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This Little Underground: The hip-hop dream team of E-Turn & SPS



When you're as individually talented as both MC E-Turn and DJ SPS are, it would be easy to be a prima donna. E-Turn's rapping is so dazzling that she could electrify as just a track act. Likewise, as a decorated battle champ who can ignite a room by himself, SPS doesn't necessarily need a partner either. So credit them both for seeing the greater possibility beyond those nominal solo baselines.

While E-Turn and SPS already add up to a dream team of Orlando hip-hop on paper, the duo is absolutely exponential in reality. I say this even though I believe they've only begun to actualize their collective potential. The special creative and presentational power they pack together is the kind of formidable alignment that only comes around once in a long while.

They're no ordinary twosome and the unveiling of their second joint album, ESP, was, fittingly, no typical rap show (July 10, the Social). Besides having a full live jazz-funk band (Leisure Chief) among the opening parade, Swamburger & Rubox – another mighty marriage of hip-hop talent – added a fresh, conceptual fold to the mix. With turntable, MPC and film projector, the two scored the visual, non-narrative documentary Samsara with ambient beat voyages designed to match the striking imagery.

The closer it got to the main event, however, the kind of energy singular to significant hometown events gathered visibly. During the final intermission before the headliner, a nice break circle opened up. Bodies were popping, DJ Sureshot was peaking, cameras came out and things got hot. Once E-Turn & SPS came out and dropped, the room lifted off.

The Beat

The first showcase tour for pioneering area music label Illuminated Paths just wrapped with a finale event (July 5, Will's Pub). A much more elaborate production than the tour kickoff (June 21, Uncle Lou's), this homecoming show reconfigured the rock club to become an ad hoc theater with rows of chairs and a giant video screen in front of the stage.

The setup was apt since the headliner was Film Speak, the audio-visual project by Broken Machine Films (video artist and IP label boss Joshua Rogers) and local experimental musician Maximino that premiered at the conceptual music monthly the In-Between Series back in March. Reversing the arrangement of that debut performance, Maximino was situated behind the screen to create an experience that this time emphasized the ambience of Rogers' live-mixed, lo-fi, nouveau-psych visions. This optical prominence made the important visual side of Illuminated Paths itself a central feature, an element that persisted throughout and defined the event.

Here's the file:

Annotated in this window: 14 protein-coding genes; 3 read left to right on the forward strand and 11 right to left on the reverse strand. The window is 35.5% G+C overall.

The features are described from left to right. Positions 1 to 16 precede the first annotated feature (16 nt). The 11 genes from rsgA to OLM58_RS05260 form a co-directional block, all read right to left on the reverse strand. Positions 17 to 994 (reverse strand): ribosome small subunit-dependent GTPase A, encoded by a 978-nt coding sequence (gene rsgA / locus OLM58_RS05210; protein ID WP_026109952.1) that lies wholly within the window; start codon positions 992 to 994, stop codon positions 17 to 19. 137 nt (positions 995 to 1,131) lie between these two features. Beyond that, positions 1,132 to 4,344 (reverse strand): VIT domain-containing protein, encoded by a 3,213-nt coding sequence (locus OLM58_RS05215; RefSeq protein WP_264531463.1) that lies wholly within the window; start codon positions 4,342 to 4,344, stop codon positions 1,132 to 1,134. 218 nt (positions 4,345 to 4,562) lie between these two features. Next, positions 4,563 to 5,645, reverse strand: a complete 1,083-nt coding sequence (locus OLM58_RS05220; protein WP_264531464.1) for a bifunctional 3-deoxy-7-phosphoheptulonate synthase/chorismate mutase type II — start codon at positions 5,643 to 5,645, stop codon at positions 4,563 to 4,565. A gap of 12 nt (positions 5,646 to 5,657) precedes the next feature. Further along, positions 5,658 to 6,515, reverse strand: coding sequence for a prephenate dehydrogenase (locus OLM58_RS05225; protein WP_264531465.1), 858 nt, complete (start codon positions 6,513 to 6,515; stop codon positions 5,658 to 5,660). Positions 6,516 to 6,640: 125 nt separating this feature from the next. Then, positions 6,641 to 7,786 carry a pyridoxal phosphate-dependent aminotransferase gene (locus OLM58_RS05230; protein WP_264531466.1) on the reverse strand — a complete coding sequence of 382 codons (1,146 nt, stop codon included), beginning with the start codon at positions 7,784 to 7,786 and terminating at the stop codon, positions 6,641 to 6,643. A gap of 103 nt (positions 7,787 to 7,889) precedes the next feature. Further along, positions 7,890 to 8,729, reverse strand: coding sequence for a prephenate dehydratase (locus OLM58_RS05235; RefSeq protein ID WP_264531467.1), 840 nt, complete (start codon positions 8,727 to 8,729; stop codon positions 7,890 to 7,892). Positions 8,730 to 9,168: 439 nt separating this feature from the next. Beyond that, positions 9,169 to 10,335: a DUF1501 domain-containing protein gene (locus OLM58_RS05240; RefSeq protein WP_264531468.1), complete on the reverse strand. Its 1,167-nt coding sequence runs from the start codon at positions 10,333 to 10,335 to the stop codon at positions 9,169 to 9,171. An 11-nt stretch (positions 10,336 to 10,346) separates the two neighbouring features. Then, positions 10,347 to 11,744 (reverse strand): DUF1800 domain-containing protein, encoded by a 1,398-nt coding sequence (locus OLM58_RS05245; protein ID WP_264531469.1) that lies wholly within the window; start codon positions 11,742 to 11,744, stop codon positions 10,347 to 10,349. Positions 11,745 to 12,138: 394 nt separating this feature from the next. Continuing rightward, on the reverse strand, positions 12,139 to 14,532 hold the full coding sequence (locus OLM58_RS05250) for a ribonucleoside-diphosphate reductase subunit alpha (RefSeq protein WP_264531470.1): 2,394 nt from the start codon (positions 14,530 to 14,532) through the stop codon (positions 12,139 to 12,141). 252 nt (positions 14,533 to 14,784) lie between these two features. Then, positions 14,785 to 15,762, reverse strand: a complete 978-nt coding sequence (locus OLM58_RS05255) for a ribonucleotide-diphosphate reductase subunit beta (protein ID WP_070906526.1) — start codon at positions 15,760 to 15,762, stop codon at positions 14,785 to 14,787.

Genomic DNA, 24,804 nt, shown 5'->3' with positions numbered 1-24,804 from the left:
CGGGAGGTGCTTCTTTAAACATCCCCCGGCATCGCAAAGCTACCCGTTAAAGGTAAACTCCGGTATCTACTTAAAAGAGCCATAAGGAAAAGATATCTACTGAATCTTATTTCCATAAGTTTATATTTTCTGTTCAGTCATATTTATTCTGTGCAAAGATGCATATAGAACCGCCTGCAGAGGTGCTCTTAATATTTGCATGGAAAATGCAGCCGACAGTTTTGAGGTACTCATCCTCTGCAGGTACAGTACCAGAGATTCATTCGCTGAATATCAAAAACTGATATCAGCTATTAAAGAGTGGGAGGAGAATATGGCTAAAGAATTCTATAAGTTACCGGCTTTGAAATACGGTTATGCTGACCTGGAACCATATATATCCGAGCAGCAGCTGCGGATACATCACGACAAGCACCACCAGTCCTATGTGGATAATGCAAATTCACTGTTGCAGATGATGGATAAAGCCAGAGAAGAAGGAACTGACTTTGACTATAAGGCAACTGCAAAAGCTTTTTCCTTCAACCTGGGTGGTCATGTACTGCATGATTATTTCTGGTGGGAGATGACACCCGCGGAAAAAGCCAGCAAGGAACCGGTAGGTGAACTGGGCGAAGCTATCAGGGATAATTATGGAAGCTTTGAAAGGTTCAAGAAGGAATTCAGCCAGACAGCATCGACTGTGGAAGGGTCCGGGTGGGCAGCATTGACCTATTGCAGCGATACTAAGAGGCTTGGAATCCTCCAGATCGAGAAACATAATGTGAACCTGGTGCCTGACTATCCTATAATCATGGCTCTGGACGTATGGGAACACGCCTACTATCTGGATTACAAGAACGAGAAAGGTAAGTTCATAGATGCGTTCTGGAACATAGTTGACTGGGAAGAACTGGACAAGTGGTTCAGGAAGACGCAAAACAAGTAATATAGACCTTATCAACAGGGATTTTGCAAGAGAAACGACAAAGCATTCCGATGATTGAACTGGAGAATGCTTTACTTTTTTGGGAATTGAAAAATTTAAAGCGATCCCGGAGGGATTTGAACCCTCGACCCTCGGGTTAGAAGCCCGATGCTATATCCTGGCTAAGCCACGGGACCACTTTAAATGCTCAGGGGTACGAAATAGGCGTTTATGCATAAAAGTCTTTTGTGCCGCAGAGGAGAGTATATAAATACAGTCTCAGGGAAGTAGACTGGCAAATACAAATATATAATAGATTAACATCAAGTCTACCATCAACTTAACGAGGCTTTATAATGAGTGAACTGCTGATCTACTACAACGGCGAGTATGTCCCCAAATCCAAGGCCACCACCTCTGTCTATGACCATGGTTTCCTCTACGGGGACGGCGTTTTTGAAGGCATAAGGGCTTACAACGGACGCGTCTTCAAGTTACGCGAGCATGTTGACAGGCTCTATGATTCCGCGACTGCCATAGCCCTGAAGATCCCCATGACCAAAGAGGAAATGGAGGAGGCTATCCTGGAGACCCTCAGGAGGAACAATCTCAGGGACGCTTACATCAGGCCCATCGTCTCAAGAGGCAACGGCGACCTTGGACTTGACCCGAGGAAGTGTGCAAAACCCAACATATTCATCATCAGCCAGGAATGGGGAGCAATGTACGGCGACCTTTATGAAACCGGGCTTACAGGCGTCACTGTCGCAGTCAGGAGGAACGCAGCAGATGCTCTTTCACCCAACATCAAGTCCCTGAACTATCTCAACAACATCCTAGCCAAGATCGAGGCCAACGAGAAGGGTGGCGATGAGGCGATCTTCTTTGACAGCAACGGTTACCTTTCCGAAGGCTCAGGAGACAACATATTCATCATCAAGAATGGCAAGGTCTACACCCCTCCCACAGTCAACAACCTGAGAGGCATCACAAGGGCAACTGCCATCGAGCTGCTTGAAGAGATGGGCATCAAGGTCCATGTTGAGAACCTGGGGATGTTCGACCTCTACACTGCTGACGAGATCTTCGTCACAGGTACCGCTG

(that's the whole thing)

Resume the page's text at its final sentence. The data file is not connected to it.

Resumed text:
The only act to go in front of the curtain was Trotsky's Watercooler, the solo noise vehicle for Orlando musician Dan Reaves (of Moonmen From Mars, the Rot Guts, etc.). The best live noise acts go beyond basic electronic doodling (snore) and dive into more visceral waters with real hardware or performance art, or both, if you're really lucky. On that count, check and check. With an arsenal that was part device and part scrapyard, Reaves wove haunting, escalating soundscapes that relied as much on a sheet of corrugated metal as it did electronics. The floor performance began with all "instruments" neatly laid out on a table. By the end, the artist had strapped himself to the metal sheet with duct tape and was punishing it with heavy gauge chain, the entire transformation occurring without a sonic pause.

Northeastern band Field Mouse is a promising act that's been popping up on bills here alongside some notable headliners, back in 2013 with Laura Stevenson and recently with Mewithoutyou (July 5, the Social). Although they possessed both lovely music and aesthetic early on, they were limited by their youth at that previous show with a passable but tentative performance. Luckily for them, however, experience is easier to attain than taste and melodic instinct.

This time, their footing was surer and their shoegaze-kissed dream-pop measurably fuller. They'll need a little more certainty and crispness to really arrive, but it sounds like that's only a few short clicks away, and it looks like they're already on the case.

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